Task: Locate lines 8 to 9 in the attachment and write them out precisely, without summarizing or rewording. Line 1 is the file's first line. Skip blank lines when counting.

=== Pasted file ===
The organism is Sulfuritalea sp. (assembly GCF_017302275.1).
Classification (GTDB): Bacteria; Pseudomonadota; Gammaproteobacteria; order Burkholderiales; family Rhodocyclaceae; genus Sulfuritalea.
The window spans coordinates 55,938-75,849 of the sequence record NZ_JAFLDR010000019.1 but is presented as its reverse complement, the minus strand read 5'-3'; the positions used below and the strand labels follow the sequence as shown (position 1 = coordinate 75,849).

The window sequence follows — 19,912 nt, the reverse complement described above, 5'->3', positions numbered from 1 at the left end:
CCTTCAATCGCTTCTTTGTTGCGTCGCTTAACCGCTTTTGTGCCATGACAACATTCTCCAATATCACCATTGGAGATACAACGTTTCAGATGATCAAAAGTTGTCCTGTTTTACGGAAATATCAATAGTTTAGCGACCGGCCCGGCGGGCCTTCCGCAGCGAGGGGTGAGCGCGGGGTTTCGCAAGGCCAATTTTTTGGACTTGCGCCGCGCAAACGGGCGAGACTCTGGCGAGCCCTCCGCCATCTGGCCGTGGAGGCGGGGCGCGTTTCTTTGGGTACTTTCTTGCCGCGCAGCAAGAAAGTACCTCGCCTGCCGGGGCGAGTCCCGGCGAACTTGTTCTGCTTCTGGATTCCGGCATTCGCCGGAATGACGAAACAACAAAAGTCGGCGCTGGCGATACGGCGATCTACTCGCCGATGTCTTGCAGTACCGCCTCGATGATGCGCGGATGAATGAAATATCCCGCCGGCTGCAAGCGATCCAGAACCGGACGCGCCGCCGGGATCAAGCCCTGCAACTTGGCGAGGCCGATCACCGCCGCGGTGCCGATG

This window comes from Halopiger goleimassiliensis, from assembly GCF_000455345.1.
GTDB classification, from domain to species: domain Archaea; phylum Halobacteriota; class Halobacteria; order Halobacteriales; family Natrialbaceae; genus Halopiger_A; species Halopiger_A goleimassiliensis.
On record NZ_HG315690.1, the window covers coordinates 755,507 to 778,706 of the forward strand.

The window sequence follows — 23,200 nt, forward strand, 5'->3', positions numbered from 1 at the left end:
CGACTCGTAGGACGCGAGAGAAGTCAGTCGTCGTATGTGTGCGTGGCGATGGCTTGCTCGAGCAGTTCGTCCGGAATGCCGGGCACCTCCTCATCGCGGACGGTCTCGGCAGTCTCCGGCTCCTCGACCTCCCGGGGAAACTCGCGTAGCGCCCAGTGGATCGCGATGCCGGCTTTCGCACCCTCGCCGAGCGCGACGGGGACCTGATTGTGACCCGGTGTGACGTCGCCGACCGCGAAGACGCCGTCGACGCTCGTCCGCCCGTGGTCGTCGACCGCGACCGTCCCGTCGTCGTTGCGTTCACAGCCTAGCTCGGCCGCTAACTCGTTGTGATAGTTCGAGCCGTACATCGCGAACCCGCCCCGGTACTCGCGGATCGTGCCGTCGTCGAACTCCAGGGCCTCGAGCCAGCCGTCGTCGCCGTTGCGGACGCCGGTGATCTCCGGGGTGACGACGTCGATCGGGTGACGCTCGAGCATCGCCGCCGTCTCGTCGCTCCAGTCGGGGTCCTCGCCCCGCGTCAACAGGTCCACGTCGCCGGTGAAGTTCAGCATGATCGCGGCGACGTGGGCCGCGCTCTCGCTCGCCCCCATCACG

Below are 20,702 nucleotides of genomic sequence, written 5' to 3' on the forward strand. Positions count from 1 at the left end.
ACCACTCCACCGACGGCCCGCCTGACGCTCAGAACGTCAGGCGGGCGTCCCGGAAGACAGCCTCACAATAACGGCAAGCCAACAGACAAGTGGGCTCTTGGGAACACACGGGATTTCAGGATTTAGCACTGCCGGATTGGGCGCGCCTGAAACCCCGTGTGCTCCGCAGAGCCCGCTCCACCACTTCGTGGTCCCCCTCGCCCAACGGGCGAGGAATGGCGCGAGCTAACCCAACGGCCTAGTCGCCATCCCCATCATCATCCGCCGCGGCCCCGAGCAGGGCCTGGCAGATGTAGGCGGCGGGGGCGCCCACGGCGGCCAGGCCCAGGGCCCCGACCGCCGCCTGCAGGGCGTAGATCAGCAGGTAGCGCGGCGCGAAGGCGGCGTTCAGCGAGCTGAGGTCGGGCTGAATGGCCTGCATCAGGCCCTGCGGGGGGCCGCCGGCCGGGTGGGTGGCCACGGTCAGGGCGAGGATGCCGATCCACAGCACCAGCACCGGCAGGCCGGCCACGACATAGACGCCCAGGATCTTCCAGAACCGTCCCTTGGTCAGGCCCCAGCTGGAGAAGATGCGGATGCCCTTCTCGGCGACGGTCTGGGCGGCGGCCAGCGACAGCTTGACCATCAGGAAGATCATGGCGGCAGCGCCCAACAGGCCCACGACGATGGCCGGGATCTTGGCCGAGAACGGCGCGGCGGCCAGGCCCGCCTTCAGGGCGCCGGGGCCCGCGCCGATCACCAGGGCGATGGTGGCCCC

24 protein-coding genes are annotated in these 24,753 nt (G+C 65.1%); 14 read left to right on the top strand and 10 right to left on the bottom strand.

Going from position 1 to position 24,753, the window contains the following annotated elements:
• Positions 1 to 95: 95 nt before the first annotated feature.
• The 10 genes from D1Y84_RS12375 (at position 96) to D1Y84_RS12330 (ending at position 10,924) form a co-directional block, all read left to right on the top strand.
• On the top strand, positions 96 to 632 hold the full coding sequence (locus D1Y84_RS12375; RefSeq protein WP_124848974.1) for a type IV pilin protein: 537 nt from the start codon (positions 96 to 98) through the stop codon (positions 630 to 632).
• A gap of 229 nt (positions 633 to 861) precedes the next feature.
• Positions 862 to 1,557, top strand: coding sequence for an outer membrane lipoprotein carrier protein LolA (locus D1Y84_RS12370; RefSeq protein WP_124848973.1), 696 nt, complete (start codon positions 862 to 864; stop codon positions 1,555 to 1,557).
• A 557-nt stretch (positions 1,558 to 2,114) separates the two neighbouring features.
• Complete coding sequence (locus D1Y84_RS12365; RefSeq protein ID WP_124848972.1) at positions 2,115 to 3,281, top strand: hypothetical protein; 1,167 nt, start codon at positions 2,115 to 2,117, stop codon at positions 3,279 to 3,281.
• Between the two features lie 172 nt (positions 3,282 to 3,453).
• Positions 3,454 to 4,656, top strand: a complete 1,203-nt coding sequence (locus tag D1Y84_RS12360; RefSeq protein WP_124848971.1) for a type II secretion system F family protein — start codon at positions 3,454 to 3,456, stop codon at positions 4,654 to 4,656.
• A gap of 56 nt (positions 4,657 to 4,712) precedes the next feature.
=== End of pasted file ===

On record NZ_HG315690.1, the window covers coordinates 755,507 to 778,706 of the forward strand.

The window sequence follows — 23,200 nt, forward strand, 5'->3', positions numbered from 1 at the left end: